Appendix 3 of Absolute C++
Lecture
Almost everything in a C++ program is an expression. An expression is something that has a type and, after it's been evaluated, a value.
The most familiar expressions are arithmetical. For
example, if k
is an int
that's been assigned the value 4, (k - 2)*7
is an expression of type int
and value 14.
One example of something that is less obviously an
expression is k = 5
, where k
is once again a variable of type int
. The type of this expression is int
, and the value is 5. In general, an assignment
expression has the same type as the object being assigned to, and the same
value as that object after the assignment is carried out. Thus, oddly enough,
if x
is a variable of type double
, then (x = 3.4)*2.0
makes perfect sense, it is
an expression of type double
,
and after it is evaluated, it has value 6.8. This is our first explicit example
of a side effect. The expression has type and value, but additionally
it has the side effect that evaluating the expression changes the value of the
variable x
.
Another example of something that probably doesn't
seem like an expression but is in fact, is cout
<< x
. As we saw last lecture, cout
is an object of type ostream
. The expression cout << x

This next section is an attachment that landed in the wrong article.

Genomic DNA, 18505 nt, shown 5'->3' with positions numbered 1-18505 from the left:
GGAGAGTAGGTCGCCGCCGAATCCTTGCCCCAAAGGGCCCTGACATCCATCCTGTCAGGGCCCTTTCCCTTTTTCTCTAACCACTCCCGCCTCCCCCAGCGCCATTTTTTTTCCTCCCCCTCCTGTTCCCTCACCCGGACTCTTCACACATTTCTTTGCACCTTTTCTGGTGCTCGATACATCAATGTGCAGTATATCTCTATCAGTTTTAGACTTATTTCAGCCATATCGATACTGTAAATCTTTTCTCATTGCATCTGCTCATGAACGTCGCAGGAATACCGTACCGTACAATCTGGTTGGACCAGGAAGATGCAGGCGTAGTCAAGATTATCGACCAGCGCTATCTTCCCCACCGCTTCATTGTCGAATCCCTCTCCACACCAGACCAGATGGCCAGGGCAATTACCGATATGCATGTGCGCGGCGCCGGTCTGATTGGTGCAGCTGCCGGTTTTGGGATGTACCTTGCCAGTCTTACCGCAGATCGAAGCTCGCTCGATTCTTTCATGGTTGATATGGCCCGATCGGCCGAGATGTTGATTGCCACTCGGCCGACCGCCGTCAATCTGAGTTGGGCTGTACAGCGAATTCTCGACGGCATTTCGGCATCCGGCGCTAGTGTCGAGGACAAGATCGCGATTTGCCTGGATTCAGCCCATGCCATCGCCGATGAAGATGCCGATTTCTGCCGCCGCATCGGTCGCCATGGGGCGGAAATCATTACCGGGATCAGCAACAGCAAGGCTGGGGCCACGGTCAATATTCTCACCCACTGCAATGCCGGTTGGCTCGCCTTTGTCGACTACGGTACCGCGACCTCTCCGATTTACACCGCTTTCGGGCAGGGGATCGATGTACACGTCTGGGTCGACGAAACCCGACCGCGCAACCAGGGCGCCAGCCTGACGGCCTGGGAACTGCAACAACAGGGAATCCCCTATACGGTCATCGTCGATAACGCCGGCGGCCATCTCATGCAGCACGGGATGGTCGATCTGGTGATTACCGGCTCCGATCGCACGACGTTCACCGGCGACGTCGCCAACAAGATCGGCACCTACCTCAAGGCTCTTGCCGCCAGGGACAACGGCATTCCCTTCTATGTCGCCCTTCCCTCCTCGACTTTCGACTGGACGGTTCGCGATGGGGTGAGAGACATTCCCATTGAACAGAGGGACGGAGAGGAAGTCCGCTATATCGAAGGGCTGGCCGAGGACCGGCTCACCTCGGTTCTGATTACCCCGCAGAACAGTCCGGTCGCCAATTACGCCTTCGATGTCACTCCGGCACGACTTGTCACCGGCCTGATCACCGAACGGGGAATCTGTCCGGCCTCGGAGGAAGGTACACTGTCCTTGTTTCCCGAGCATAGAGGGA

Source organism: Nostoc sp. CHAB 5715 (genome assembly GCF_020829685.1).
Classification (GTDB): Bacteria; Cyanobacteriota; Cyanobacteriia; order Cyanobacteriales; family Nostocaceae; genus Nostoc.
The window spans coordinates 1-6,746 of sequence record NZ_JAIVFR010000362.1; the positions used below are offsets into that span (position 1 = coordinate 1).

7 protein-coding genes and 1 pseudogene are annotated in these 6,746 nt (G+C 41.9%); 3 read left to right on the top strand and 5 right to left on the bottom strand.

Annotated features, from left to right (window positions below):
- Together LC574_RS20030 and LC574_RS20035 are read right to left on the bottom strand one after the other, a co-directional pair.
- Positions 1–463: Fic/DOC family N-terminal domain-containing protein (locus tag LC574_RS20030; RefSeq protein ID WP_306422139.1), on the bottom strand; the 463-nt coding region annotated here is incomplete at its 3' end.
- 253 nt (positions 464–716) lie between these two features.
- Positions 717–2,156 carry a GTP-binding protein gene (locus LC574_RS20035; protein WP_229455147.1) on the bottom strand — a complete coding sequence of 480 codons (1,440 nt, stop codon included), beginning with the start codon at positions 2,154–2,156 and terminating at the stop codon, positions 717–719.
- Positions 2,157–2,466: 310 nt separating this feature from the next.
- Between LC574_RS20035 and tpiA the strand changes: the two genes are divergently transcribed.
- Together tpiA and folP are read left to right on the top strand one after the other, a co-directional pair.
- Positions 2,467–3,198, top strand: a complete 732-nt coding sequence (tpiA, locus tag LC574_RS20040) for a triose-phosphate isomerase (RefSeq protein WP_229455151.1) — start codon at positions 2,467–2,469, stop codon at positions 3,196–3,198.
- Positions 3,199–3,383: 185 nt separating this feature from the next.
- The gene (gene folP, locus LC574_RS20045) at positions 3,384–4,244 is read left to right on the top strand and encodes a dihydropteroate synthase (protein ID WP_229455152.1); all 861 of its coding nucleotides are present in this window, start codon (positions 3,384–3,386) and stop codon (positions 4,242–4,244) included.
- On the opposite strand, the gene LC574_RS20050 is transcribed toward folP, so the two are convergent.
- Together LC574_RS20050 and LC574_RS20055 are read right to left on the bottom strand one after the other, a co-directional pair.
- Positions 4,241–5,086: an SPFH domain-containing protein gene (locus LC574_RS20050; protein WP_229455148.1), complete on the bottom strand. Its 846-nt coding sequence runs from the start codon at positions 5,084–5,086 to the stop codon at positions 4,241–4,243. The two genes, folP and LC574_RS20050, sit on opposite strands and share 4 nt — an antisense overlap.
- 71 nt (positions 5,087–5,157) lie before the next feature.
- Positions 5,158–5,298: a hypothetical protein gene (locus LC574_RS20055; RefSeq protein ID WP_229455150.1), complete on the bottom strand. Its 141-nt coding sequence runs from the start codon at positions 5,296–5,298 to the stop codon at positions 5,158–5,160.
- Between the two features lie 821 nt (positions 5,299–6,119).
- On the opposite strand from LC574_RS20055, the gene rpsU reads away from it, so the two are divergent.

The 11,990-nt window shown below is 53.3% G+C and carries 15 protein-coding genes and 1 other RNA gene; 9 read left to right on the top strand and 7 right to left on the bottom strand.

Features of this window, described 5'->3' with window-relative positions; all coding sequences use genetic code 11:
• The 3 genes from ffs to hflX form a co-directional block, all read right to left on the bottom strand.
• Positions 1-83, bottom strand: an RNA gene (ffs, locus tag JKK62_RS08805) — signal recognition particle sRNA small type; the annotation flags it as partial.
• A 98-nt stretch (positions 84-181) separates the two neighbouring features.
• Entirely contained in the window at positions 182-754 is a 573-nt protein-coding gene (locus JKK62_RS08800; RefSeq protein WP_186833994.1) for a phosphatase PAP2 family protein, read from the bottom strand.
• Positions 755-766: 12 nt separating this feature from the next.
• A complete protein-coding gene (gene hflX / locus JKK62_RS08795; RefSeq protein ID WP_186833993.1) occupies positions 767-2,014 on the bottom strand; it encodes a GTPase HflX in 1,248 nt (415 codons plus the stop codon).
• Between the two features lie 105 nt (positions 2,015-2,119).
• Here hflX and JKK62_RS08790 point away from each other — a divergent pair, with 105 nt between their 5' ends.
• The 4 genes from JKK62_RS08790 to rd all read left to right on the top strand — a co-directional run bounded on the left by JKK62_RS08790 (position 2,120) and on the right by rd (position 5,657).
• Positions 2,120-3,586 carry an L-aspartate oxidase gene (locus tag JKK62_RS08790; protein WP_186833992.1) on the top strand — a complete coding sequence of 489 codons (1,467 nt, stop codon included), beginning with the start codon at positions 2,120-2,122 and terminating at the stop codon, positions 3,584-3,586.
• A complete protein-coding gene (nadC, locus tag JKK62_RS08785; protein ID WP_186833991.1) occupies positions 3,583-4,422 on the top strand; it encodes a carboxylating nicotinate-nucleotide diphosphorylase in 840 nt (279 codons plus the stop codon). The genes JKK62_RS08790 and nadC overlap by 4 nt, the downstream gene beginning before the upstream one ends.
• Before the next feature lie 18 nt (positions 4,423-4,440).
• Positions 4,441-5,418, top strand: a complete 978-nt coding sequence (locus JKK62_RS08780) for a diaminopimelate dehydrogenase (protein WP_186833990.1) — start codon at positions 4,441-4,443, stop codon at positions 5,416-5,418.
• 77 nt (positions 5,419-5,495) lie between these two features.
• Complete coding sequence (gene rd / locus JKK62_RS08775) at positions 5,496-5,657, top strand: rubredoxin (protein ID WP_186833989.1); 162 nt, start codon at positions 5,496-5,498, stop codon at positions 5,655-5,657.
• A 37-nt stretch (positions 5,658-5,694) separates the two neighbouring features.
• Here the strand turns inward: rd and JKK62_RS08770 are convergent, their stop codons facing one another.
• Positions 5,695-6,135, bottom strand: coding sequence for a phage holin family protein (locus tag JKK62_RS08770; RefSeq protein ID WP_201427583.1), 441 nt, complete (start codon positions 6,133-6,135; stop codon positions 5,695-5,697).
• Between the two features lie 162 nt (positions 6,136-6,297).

also has type ostream
, and its value is just cout
(like multiplying zero by anything,
you still get zero). However, there is a side-effect to evaluating this
expression, namely that x
gets written out to the screen!
At this point it may seem like everything's an
expression, but that's not true. For example, anything with a ; at the
end is a statement, not an expression. So while k = 4
is an expression, the statement k = 4;
is not. Declarations of
variables, something like int k
for example, are not expressions - regardless of whether the ; is there.
Still, most things are expressions, and understanding this fact and being able
to identify the types and values of expressions are key to understanding C++
... and most any other programming language.
Things get interesting when expressions involve
different types. For example, what is the type and value of the expression x*k
, where x
is of type double
with value 3.3, and k
is of
type int
with value -2? The
answer is type double
and
value -6.6
. The explanation is this:
C++ knows how multiply two int
objects, and it knows how to
multiply two double
objects,
it doesn't know how to multiply one of each. However, it understands that an int
can be converted to a double
and vice versa. So it converts
one and performs the multiplication on two objects of the same type. But which way
should it go? For arithmetic, types are always converted in the direction that
gives the most precision - this is referred to as type promotion -
which in this case means that the int